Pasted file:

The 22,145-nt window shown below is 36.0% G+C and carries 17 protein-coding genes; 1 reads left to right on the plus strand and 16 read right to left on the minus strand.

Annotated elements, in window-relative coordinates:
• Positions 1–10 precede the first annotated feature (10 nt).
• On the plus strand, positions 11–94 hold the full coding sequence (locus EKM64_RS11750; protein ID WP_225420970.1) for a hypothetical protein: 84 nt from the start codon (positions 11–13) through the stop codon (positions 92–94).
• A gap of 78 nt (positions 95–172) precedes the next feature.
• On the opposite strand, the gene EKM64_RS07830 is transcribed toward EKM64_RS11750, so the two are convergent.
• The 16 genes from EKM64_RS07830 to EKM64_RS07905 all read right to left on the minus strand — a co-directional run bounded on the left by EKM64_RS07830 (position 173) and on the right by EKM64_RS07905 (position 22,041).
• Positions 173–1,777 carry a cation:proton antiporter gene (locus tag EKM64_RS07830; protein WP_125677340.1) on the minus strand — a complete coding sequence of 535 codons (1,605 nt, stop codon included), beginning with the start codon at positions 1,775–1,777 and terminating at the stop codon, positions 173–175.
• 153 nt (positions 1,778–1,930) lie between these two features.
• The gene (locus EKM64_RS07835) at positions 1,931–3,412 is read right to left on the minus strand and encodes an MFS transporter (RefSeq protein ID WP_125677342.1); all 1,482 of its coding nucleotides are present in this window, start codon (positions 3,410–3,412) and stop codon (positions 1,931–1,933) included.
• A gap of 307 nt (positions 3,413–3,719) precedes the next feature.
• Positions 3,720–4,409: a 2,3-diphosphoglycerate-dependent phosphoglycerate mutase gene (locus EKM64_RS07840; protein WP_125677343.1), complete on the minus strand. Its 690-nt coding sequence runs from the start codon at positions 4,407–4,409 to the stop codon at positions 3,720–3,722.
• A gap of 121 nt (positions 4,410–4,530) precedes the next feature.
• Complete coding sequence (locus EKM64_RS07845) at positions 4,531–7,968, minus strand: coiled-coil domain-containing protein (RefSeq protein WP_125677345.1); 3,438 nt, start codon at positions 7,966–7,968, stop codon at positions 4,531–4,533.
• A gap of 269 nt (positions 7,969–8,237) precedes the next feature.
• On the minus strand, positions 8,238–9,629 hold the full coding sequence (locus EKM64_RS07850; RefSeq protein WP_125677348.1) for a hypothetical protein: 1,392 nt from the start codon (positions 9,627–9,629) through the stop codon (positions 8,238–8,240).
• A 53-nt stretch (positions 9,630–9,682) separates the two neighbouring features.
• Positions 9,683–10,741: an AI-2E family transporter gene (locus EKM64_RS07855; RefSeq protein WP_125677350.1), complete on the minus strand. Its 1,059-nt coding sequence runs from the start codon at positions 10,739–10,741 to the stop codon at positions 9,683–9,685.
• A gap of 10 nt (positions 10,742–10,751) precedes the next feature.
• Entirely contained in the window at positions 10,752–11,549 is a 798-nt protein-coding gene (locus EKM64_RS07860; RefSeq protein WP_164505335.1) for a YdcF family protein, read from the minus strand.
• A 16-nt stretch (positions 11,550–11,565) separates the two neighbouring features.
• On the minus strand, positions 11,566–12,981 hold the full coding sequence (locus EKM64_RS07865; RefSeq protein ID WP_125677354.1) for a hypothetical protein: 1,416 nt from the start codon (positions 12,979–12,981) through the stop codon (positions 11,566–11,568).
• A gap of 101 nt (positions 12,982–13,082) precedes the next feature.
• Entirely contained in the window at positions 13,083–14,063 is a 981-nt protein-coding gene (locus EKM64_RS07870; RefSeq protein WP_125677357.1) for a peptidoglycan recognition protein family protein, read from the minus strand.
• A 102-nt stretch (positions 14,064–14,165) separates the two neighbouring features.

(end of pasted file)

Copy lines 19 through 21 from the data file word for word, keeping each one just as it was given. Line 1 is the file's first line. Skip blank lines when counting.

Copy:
• A gap of 10 nt (positions 10,742–10,751) precedes the next feature.
• Entirely contained in the window at positions 10,752–11,549 is a 798-nt protein-coding gene (locus EKM64_RS07860; RefSeq protein WP_164505335.1) for a YdcF family protein, read from the minus strand.
• A 16-nt stretch (positions 11,550–11,565) separates the two neighbouring features.